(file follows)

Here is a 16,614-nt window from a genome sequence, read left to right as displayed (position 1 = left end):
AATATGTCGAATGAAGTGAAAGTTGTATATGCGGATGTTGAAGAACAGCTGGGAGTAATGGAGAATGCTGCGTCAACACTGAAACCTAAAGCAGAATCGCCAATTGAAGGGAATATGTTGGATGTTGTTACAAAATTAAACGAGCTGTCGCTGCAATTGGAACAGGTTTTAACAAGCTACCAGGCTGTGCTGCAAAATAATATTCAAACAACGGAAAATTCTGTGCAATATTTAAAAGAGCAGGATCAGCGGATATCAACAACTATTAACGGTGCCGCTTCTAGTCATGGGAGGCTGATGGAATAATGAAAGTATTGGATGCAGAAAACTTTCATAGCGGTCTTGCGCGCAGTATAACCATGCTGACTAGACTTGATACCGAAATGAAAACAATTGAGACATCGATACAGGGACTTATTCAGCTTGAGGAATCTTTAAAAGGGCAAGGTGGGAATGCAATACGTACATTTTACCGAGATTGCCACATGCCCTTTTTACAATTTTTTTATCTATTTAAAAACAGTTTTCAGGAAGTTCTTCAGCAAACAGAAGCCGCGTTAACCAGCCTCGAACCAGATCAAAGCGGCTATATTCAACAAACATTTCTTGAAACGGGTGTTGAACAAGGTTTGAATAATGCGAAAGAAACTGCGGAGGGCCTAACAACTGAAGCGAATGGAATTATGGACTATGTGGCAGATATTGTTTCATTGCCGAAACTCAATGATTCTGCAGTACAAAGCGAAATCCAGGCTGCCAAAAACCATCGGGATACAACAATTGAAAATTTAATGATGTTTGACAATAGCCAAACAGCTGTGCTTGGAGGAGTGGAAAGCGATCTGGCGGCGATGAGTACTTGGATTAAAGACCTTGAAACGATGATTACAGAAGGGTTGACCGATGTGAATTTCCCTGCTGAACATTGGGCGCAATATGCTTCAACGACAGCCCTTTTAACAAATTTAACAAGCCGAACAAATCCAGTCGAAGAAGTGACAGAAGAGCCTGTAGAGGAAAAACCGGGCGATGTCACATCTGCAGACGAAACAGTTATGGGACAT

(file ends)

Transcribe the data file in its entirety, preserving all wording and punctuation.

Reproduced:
Here is a 16,614-nt window from a genome sequence, read left to right as displayed (position 1 = left end):
AATATGTCGAATGAAGTGAAAGTTGTATATGCGGATGTTGAAGAACAGCTGGGAGTAATGGAGAATGCTGCGTCAACACTGAAACCTAAAGCAGAATCGCCAATTGAAGGGAATATGTTGGATGTTGTTACAAAATTAAACGAGCTGTCGCTGCAATTGGAACAGGTTTTAACAAGCTACCAGGCTGTGCTGCAAAATAATATTCAAACAACGGAAAATTCTGTGCAATATTTAAAAGAGCAGGATCAGCGGATATCAACAACTATTAACGGTGCCGCTTCTAGTCATGGGAGGCTGATGGAATAATGAAAGTATTGGATGCAGAAAACTTTCATAGCGGTCTTGCGCGCAGTATAACCATGCTGACTAGACTTGATACCGAAATGAAAACAATTGAGACATCGATACAGGGACTTATTCAGCTTGAGGAATCTTTAAAAGGGCAAGGTGGGAATGCAATACGTACATTTTACCGAGATTGCCACATGCCCTTTTTACAATTTTTTTATCTATTTAAAAACAGTTTTCAGGAAGTTCTTCAGCAAACAGAAGCCGCGTTAACCAGCCTCGAACCAGATCAAAGCGGCTATATTCAACAAACATTTCTTGAAACGGGTGTTGAACAAGGTTTGAATAATGCGAAAGAAACTGCGGAGGGCCTAACAACTGAAGCGAATGGAATTATGGACTATGTGGCAGATATTGTTTCATTGCCGAAACTCAATGATTCTGCAGTACAAAGCGAAATCCAGGCTGCCAAAAACCATCGGGATACAACAATTGAAAATTTAATGATGTTTGACAATAGCCAAACAGCTGTGCTTGGAGGAGTGGAAAGCGATCTGGCGGCGATGAGTACTTGGATTAAAGACCTTGAAACGATGATTACAGAAGGGTTGACCGATGTGAATTTCCCTGCTGAACATTGGGCGCAATATGCTTCAACGACAGCCCTTTTAACAAATTTAACAAGCCGAACAAATCCAGTCGAAGAAGTGACAGAAGAGCCTGTAGAGGAAAAACCGGGCGATGTCACATCTGCAGACGAAACAGTTATGGGACAT